1,105,334 Community Members

Dll from C++ to C#

Member Avatar
fiska
Newbie Poster
8 posts since Apr 2006
Reputation Points: 0 [?]
Q&As Helped to Solve: 0 [?]
Skill Endorsements: 0 [?]
 
0
 

Hi,

I was lately interested in creating dll from C++ and using the functions in C#, I've came across one tutorial where the guy is creating dll in C++ and using them in another c++ project with VS 2003.

I've tried the same with my VS 2005 but I didn't worked! I was misssing this .lib file (that this guy from tutorial copies and paste together with the lib file to the project where u use the dll functions) my VS 2005 is not creating .lib files :cry:

I'm tired searching stuff on the internet (couldn't find something that really shows you on how to), I would be very appreciative is some could explain me in steps on how to use dll functions in C# as well how to create proper dll file from C++.

by the way what do we need .lib file for? is it sort of linking the resource to the new project kinda making aware the compiler where to look for the function?

another questions

1. if I create just UI with C# and all functionality of application in C++ and the use the functions in C# with dll would this make my app faster (meaning that c++ will compile natively)??

2. when one would use MFC :o ?

thanx million times,
f

Member Avatar
Ancient Dragon
Achieved Level 70
27,637 posts since Aug 2005
Reputation Points: 5,232 [?]
Q&As Helped to Solve: 3,037 [?]
Skill Endorsements: 115 [?]
Team Colleague
Featured
Sponsor
 
0
 

>>I've tried the same with my VS 2005 but I didn't worked! I was misssing this .lib file

that compiler will not generate a .lib file unless there are some exported symbols (either functions and/or objects). __declspec( dllexport ) will export them

__declspec( dllexport ) int foo;

>>what do we need .lib file for?
In some C/C++ programs you don't need it at all, the alternative is to use LoadLibrary().

using .lib files is most commonly used by the compiler's linker to resolve the functions that are called from your program when generating the .exe file.

>>when one would use MFC
MFC is a collection of c++ classes for developing GUI programs. Normally used for business applications, but can be used for simple games. www.codeproject.com has a huge collection of free MFC programs and helpful libraries that you can plug into your project. It also has a little bit of C# stuff.

Member Avatar
fiska
Newbie Poster
8 posts since Apr 2006
Reputation Points: 0 [?]
Q&As Helped to Solve: 0 [?]
Skill Endorsements: 0 [?]
 
0
 

>>I've tried the same with my VS 2005 but I didn't worked! I was misssing this .lib file

that compiler will not generate a .lib file unless there are some exported symbols (either functions and/or objects). __declspec( dllexport ) will export them

__declspec( dllexport ) int foo;

I've done this in my C++ dll.

extern 'C' __declspec( dllexport ) double area(int& a, int& b);
//there was here some code created by studio, and after that I've added the function
double area(int& a, int& b)
{
  return a*b;
}

and in the other C++ project I've copied the dll file from the former project and paste it into the new project and in my cpp file
I've added this code:

extern 'C' __declspec(dllimport) double area(int& a, int& b);

//code goes here and in main () I've added
int a(6), b(33)
cout << "area is:" <<area(a,b) <<endl;

it didn't really work... but my main interes is using C++ dll into a C# app, so far I can't use c++ dll's even in a c++ console app. :sad:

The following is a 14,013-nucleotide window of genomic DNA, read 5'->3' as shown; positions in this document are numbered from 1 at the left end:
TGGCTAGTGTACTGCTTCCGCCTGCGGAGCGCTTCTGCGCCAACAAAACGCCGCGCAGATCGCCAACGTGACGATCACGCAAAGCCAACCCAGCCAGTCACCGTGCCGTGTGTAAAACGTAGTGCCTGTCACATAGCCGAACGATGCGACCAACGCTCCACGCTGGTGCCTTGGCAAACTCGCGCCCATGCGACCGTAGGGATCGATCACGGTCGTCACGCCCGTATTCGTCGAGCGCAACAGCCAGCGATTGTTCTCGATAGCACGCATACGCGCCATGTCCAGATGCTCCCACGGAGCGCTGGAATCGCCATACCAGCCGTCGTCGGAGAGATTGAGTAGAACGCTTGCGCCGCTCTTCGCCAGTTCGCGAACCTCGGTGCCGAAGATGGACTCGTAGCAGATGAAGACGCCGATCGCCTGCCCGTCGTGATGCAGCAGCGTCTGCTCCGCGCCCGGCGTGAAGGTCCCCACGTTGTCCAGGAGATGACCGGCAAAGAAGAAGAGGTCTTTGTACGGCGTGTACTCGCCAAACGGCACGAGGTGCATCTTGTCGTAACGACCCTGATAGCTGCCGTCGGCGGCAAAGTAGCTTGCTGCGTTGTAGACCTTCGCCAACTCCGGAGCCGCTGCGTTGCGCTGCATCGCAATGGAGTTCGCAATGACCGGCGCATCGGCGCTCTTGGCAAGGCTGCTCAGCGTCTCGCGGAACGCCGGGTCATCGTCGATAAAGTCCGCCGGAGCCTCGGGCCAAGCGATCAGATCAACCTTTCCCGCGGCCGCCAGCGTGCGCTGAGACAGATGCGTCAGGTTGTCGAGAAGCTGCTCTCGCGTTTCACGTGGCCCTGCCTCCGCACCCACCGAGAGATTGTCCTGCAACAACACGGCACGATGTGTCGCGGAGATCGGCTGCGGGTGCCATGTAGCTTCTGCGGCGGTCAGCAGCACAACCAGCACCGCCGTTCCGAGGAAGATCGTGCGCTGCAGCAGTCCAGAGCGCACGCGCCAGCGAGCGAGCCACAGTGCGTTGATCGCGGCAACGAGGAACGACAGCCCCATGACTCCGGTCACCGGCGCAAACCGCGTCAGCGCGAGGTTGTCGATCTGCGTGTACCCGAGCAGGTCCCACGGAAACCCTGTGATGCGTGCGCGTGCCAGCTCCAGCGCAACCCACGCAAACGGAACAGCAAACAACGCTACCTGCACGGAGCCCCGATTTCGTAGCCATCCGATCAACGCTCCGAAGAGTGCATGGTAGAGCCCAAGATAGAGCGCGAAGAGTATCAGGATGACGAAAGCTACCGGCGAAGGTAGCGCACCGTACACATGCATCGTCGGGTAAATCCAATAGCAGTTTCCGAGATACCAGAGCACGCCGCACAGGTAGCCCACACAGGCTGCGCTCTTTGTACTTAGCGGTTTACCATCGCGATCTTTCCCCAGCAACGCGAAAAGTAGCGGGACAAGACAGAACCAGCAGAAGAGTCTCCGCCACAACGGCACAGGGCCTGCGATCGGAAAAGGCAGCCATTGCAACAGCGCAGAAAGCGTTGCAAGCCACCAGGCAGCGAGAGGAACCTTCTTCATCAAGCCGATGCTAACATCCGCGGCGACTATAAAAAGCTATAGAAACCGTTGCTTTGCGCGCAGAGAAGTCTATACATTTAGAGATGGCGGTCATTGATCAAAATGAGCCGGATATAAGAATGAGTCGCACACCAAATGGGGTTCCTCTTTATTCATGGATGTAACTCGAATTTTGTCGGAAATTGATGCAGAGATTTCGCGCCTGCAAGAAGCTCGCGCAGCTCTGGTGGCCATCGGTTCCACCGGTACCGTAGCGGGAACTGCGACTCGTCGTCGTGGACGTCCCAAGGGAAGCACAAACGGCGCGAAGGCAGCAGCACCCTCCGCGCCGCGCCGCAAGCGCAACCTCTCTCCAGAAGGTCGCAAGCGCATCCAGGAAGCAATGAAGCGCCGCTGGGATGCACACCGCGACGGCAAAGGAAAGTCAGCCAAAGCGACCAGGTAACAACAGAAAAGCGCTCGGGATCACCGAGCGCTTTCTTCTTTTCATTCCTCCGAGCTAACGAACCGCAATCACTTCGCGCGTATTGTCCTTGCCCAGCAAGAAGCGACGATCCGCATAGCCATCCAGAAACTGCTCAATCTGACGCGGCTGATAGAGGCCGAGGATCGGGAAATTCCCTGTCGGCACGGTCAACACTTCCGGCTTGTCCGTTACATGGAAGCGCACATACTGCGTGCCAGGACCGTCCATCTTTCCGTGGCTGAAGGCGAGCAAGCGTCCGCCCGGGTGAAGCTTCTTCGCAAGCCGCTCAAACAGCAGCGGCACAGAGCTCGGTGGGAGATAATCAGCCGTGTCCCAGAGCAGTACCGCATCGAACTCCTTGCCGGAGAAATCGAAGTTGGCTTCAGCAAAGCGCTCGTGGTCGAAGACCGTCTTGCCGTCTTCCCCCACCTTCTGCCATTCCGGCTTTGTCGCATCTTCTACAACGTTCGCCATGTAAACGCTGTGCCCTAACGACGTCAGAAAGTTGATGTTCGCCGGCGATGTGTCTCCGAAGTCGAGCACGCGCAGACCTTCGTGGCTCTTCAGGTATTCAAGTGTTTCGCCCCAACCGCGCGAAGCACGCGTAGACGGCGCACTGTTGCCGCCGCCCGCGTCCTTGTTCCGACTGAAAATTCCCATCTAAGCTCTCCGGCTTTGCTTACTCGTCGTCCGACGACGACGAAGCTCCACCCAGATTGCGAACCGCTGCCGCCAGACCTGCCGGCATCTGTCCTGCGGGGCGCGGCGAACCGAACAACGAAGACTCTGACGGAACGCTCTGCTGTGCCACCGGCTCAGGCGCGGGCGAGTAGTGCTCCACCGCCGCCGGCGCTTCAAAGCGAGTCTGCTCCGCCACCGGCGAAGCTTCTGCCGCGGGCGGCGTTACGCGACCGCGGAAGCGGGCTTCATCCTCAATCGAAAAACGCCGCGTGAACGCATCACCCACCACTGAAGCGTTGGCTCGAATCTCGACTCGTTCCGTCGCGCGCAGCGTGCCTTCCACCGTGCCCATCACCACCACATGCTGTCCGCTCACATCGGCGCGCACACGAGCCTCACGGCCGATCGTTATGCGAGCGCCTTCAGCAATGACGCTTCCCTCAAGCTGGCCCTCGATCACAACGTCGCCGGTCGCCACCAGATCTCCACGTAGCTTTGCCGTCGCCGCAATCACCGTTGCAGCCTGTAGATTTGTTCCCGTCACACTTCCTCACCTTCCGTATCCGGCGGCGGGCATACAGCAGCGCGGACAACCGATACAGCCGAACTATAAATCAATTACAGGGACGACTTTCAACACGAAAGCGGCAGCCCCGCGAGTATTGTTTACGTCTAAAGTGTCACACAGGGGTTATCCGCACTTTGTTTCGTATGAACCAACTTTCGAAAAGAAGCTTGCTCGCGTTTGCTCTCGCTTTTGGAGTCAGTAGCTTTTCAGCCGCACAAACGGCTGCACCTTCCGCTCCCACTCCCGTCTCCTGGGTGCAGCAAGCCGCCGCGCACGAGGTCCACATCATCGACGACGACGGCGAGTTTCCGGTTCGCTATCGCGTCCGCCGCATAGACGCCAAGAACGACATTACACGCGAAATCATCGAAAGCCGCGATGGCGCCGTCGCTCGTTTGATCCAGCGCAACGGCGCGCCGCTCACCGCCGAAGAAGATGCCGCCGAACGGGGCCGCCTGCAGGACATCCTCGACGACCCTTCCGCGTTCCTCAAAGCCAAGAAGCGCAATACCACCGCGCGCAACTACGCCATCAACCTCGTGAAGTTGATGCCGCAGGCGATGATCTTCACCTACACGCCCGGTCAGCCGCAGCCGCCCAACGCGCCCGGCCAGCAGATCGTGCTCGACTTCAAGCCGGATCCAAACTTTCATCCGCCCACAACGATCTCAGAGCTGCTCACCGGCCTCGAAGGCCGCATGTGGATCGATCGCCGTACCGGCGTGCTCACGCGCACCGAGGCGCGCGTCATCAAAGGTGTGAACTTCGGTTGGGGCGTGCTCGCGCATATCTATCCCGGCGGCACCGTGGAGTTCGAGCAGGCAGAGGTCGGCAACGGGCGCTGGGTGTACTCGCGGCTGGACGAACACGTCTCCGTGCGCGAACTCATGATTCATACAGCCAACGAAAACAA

thanx

Member Avatar
Ancient Dragon
Achieved Level 70
27,637 posts since Aug 2005
Reputation Points: 5,232 [?]
Q&As Helped to Solve: 3,037 [?]
Skill Endorsements: 115 [?]
Team Colleague
Featured
Sponsor
 
0
 

I am supprised that even compiled -- C is surrounded by double quotes, not single quotes

// DLL code
extern "C" {

	__declspec( dllexport )double _cdecl area(int& a, int& b)
	{
		return a*b;
	}
};
// application program
#pragma comment(lib,"Releasetest4.lib");
extern "C" {

	__declspec( dllimport )double _cdecl area(int& a, int& b);
};


int _tmain(int argc, _TCHAR* argv[])
{
	int a = 1;
	int b = 2;
	double x = area(a,b);
	return 0;
}

When you run this, the dll must be either in the current working directory or in one of the directories in your PATH environment variable.

I have no clue how to make that dll work with C#.

Member Avatar
fiska
Newbie Poster
8 posts since Apr 2006
Reputation Points: 0 [?]
Q&As Helped to Solve: 0 [?]
Skill Endorsements: 0 [?]
 
0
 

ok now this code is working in a c++ project, but I dont understand this part:

#pragma comment(lib,"Releasetest4.lib");
Member Avatar
WolfPack
Posting Virtuoso
1,787 posts since Jun 2005
Reputation Points: 491 [?]
Q&As Helped to Solve: 135 [?]
Skill Endorsements: 15 [?]
Moderator
 
0
 

ok now this code is working in a c++ project, but I dont understand this part:

#pragma comment(lib,"Releasetest4.lib");

It is a preprocessor directive telling the compiler to link the Releasetest4.lib library. Anyway I think this is supported only in the Visual Studio compiler. Therefore it is not encouraged. The best way is to use the "link" option of the compiler.

E.g. for Visual Studio

cl filename.cpp /link Releasetest4.lib
Member Avatar
fiska
Newbie Poster
8 posts since Apr 2006
Reputation Points: 0 [?]
Q&As Helped to Solve: 0 [?]
Skill Endorsements: 0 [?]
 
0
 

It is a preprocessor directive telling the compiler to link the Releasetest4.lib library. Anyway I think this is supported only in the Visual Studio compiler. Therefore it is not encouraged. The best way is to use the "link" option of the compiler.

E.g. for Visual Studio

cl filename.cpp /link Releasetest4.lib

Thanx a lot this helped.

Fiska

You
This article has been dead for over three months: Start a new discussion instead
Post:
Start New Discussion
Tags Related to this Article